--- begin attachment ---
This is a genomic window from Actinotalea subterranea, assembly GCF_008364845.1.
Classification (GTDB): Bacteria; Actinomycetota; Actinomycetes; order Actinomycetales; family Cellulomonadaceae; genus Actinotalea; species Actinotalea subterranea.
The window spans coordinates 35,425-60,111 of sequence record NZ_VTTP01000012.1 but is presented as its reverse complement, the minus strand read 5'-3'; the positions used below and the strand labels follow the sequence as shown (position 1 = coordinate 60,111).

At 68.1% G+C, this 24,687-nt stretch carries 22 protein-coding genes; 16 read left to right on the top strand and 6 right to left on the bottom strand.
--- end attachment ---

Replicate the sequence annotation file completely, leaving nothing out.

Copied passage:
This is a genomic window from Actinotalea subterranea, assembly GCF_008364845.1.
Classification (GTDB): Bacteria; Actinomycetota; Actinomycetes; order Actinomycetales; family Cellulomonadaceae; genus Actinotalea; species Actinotalea subterranea.
The window spans coordinates 35,425-60,111 of sequence record NZ_VTTP01000012.1 but is presented as its reverse complement, the minus strand read 5'-3'; the positions used below and the strand labels follow the sequence as shown (position 1 = coordinate 60,111).

At 68.1% G+C, this 24,687-nt stretch carries 22 protein-coding genes; 16 read left to right on the top strand and 6 right to left on the bottom strand.